And then again, maybe I am wrong on that one. Both lines have ups and downs and I cannot state with absolute certainty being defensive would lead to better chances of winning. To be absolutely sure about it would demand a considerably complex analysis. I don't think I am even capable of performing such by myself. That goes to show that, if you really want to optimize your chances, MTG can be a very complex game and you should consider your in game choices carefully - as often as possible.

2 - Statistical Axis:

Logical reasoning isn't easy, but things get even more complicated when you add the statistical component into the mix. Thinking statistically means you should consider what cards players are mostly using in a given archetype, what archetypes are the most commonly played and even the odds of your opponent drawing a specific card or a type of card that may affect the outcome of the board. Statistical information isn't perfect and it isn't the same for each player. As an example, a player that runs two or three leagues every day on MTGO should have a more accurate statistical feeling of the field than a player that runs one league every other day. Neither of them will have perfect information about the field though. 

Taking a correct statistical decision won't always lead you to win, but it will certainly optimize your chances of winning in many cases. Sometimes it is hard to acknowledge a correct decision in a game that didn't go well or in a terrible match up. But even the worst matches deserve statistical thinking, having a 30% chance of winning a match is better than a 25% chance of winning the same match any day of the week!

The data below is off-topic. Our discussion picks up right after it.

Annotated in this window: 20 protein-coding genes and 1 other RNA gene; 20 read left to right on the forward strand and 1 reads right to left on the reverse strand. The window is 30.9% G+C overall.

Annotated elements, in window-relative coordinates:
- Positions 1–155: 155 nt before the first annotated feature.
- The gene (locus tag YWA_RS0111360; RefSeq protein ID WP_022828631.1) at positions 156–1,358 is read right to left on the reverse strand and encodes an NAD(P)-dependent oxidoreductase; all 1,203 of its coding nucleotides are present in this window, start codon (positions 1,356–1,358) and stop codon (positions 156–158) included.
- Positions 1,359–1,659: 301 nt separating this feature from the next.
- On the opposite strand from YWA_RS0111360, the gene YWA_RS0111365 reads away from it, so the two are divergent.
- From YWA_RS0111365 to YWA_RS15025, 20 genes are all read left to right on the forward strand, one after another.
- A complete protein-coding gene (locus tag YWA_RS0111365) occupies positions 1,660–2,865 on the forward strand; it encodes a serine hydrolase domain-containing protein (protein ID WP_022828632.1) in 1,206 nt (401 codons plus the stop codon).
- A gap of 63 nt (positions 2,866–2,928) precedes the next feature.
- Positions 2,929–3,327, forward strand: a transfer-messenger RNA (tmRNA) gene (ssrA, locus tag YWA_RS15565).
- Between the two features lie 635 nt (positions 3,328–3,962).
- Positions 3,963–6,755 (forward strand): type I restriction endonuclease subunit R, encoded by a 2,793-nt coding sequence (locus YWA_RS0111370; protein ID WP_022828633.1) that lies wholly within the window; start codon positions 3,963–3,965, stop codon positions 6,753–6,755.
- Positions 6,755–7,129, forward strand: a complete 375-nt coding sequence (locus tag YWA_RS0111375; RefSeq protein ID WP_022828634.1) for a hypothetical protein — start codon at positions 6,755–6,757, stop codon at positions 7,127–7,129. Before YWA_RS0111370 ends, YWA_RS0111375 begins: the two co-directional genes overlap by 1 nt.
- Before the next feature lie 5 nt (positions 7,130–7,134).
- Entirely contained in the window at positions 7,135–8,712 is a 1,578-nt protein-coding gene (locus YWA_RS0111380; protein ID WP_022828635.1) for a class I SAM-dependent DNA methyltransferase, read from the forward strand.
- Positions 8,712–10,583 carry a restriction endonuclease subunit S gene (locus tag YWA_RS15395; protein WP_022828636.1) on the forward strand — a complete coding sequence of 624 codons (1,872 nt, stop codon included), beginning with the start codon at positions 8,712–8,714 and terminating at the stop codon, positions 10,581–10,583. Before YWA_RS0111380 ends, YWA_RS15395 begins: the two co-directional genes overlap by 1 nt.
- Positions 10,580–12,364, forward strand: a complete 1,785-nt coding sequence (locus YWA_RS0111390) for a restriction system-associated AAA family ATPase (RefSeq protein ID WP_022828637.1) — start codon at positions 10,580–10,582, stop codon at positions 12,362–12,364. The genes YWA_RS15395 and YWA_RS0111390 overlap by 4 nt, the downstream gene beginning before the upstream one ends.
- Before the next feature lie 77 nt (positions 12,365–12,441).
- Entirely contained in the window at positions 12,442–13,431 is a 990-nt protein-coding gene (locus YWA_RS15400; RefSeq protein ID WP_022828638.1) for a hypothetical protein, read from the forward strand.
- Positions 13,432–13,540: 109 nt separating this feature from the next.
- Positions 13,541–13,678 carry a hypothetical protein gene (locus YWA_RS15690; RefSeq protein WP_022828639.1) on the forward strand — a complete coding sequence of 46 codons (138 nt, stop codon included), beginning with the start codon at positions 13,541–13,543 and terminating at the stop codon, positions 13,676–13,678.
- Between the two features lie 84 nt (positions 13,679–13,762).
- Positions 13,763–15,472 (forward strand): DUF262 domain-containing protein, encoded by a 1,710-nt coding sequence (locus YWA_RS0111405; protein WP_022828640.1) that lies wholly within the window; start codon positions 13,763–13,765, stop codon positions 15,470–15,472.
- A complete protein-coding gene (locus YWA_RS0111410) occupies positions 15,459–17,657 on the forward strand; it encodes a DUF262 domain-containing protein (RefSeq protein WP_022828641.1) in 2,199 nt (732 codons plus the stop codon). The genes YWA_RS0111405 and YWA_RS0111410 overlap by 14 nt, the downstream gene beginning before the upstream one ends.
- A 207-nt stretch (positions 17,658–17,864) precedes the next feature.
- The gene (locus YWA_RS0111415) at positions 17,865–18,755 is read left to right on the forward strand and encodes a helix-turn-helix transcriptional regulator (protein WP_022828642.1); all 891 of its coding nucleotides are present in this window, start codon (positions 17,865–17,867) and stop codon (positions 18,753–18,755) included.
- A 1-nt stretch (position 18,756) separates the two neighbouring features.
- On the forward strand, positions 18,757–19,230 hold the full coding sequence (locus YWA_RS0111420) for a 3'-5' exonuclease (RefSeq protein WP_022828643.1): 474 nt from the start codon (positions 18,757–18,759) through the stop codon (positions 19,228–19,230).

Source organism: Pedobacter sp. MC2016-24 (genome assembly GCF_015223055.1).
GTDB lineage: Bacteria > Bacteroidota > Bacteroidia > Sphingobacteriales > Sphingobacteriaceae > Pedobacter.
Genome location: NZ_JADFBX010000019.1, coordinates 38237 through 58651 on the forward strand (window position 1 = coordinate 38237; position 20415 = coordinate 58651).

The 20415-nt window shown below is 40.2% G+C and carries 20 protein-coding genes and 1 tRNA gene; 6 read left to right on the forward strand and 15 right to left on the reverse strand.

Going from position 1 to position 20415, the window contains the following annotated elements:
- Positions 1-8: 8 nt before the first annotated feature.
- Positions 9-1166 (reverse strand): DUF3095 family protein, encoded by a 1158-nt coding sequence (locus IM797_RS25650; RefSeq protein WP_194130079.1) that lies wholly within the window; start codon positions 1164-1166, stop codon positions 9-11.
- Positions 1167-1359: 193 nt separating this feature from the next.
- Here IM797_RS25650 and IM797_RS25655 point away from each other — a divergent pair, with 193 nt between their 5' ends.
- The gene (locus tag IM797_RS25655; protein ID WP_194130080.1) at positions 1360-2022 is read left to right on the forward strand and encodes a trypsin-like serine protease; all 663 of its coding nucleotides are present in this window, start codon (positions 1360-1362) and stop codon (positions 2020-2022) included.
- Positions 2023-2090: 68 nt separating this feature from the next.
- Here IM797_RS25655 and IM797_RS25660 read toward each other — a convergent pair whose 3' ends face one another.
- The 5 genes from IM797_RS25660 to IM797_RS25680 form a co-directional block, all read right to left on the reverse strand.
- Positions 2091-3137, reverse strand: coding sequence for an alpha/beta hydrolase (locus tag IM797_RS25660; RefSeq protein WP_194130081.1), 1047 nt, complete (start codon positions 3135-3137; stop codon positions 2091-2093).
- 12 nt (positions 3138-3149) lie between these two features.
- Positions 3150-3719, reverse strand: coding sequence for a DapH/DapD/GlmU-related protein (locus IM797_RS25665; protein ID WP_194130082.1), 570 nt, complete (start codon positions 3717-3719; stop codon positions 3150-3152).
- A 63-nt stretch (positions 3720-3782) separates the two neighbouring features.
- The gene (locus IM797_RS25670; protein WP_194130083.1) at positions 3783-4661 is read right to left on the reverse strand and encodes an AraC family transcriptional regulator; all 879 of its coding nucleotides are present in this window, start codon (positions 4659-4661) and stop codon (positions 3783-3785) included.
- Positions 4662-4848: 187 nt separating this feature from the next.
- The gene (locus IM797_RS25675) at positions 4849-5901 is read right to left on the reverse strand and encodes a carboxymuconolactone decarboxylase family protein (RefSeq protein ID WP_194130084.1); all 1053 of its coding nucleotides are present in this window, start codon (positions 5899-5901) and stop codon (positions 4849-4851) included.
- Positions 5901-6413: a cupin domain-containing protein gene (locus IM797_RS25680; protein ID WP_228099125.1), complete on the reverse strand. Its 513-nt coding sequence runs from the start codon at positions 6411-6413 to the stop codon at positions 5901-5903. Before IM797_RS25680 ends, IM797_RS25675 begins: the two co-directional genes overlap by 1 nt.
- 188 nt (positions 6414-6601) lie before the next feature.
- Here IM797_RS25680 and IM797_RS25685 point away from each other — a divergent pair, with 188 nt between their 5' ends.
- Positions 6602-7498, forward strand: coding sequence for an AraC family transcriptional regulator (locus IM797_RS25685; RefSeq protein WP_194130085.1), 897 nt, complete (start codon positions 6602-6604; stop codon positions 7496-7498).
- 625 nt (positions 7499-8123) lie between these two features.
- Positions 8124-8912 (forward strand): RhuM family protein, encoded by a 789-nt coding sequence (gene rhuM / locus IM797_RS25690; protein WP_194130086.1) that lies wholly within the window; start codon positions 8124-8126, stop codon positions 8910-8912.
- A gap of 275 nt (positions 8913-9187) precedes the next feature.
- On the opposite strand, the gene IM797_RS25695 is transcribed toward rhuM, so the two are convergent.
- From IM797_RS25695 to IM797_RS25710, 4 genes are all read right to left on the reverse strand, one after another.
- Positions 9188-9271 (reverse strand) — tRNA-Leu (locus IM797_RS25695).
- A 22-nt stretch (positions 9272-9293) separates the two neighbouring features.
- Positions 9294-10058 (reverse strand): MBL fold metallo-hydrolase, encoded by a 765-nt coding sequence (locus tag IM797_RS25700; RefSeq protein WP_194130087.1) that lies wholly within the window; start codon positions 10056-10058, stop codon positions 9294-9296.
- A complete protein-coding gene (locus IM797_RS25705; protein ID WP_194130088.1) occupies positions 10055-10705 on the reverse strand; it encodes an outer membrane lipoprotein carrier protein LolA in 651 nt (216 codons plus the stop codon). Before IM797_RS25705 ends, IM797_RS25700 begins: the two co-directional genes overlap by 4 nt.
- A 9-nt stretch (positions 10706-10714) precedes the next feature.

When two axis are in conflict in your decision process - that can happen - one must assume the difficult task of deciding which axis is more relevant in that given moment. This is often not a transparent decision, sometimes it is nearly impossible to tell which direction is the right one to go, in that case: trust your feelings, choose a path and pray.

Here we have a very interesting example of what I interpret as a subtle statistical error.  

This is the same match observed in the first example, but in a different point. In the middle of game two, players had a little "stack war". The Dimir player tries to kill an enchanted Deftblade Elite using Cast Down and Snuff Out. The Heroic player answers with two protection spells. Dimir player is left with Dispel, Echoing Truth and a couple creatures in hand. Dimir player took action at opponent's turn (during combat), so he untaps and cast Echoing Truth solving the pumped Deftblade Elite issue. 

At first glance, everything is ok. Dimir player used well his mana, something we consider a very logical move in almost any match.